Kaileigh Mobbs is a wife to Jonathan and a mother to Judah and Coraleigh. She lives in Little Rock, Arkansas, and attends Midtown Baptist Church. She works as a full-time nurse in a surgical/trauma intensive care unit. 

How do you describe your work?

As a surgical trauma nurse, I can have patients for observation or patients who are very sick. In my unit, we take care of anything from head injuries to broken bones to car accidents. My work can sometimes be intensive with a sedated patient who needs total care, but other times my patients are coherent, which enables me to get to know them on a more personal level.

As an image-bearer of God, how does your work reflect some aspect of God’s work?

On a basic level, I am a servant to my patients, meeting their physical and emotional needs. Sometimes I do such simple tasks as getting water for them or feeding them dinner. But other times I am given the opportunity to wash their feet like Jesus in the most literal sense by washing their hair, bathing them, or cleaning up their messes. I take care of people from varying circumstances and walks of life.

As a nurse, I am obligated to care for people regardless of how they came into my care. Standard of care doesn’t change just because my patient is injured breaking the law. God doesn’t treat us as we deserve, nor can I when I am treating my patients.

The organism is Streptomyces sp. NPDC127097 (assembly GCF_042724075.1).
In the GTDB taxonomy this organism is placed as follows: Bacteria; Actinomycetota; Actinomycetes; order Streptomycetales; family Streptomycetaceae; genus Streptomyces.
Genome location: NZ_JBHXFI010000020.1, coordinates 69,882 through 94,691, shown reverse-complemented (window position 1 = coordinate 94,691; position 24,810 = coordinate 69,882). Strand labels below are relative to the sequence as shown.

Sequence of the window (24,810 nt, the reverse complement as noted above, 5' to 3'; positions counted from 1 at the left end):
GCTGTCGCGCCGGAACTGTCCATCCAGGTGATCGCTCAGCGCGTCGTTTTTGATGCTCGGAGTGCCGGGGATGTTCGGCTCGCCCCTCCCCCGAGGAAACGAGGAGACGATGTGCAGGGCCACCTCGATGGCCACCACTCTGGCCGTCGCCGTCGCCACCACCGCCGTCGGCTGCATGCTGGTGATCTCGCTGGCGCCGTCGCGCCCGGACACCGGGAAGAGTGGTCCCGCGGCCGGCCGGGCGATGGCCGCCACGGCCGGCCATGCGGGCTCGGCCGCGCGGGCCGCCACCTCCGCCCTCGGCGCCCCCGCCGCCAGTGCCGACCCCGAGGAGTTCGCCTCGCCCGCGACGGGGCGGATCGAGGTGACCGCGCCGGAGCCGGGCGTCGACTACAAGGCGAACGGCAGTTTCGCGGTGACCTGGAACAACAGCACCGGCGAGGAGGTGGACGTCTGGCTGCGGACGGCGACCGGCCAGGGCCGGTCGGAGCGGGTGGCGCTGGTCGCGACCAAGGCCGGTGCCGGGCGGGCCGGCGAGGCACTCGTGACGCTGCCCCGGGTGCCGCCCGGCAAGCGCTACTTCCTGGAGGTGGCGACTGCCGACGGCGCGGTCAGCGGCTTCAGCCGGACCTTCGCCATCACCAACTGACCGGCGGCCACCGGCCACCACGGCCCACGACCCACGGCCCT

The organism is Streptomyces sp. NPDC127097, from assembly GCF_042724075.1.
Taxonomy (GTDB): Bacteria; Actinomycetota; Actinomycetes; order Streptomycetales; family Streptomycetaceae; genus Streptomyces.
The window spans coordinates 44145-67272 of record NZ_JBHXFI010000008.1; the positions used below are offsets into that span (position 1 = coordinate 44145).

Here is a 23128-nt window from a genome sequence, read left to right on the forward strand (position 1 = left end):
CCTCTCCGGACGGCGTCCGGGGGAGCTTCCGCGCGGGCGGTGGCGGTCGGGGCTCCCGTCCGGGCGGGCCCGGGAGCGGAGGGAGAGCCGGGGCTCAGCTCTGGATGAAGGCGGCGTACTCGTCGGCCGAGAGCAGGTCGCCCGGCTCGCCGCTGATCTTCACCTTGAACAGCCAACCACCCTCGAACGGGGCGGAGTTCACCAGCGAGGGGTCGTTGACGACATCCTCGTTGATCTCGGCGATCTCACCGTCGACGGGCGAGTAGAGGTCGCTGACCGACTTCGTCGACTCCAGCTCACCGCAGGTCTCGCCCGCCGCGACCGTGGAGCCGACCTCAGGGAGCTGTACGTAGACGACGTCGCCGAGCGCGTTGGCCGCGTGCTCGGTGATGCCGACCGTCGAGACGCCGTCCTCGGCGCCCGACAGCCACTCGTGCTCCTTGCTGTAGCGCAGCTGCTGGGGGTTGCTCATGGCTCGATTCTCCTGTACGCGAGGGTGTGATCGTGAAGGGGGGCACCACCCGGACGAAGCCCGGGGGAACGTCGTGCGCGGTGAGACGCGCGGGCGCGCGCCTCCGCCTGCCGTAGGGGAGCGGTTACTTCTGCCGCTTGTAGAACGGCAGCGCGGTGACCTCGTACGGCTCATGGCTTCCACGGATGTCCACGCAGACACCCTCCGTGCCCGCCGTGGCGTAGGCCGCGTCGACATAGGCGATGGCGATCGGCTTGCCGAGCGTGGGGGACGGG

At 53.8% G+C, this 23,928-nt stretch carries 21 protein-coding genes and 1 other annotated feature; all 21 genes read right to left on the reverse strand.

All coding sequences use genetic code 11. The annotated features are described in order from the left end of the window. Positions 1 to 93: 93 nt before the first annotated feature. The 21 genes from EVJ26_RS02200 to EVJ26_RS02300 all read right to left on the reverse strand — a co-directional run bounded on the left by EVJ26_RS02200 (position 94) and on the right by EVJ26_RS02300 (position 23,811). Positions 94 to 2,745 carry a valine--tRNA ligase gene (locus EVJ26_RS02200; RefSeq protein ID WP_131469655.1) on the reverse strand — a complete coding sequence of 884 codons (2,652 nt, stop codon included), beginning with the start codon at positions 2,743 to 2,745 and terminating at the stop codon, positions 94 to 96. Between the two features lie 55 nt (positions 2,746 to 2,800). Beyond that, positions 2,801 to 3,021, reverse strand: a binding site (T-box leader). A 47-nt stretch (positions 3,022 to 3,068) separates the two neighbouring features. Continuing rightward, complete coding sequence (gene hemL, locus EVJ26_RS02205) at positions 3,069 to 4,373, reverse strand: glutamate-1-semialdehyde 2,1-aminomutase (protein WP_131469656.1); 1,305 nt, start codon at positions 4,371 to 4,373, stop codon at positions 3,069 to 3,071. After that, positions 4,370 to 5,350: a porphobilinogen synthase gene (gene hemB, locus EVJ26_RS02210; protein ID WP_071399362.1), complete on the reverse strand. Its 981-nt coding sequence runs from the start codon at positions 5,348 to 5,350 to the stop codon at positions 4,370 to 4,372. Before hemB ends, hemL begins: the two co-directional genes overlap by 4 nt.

How does your work give you a unique vantage point into the brokenness of the world?

This question is hard for me to answer specifically because every aspect of my work is directly affected by the brokenness of this world. One simple mistake—anything from drinking and driving to not taking care of yourself—can land a person in my care. I take care of people who are living examples of this fallen world.

Jesus commands us to “love our neighbors as ourselves.” How does your work function as an opportunity to love and serve others?

I try to take care of every patient in the same way. When I care for a patient I want to provide him or her with the same level of care regardless of circumstances. Sometimes I have patients who are concerned with being a bother, and I don’t want anyone to ever feel like I am inconvenienced by them. One of the primary ways I love my patients is by helping them know that I am eager to serve them, because that’s what I am there to do.

Editors' note: The weekly TGCvocations column asks practitioners about their jobs and how they integrate their faith and work. Interviews are condensed.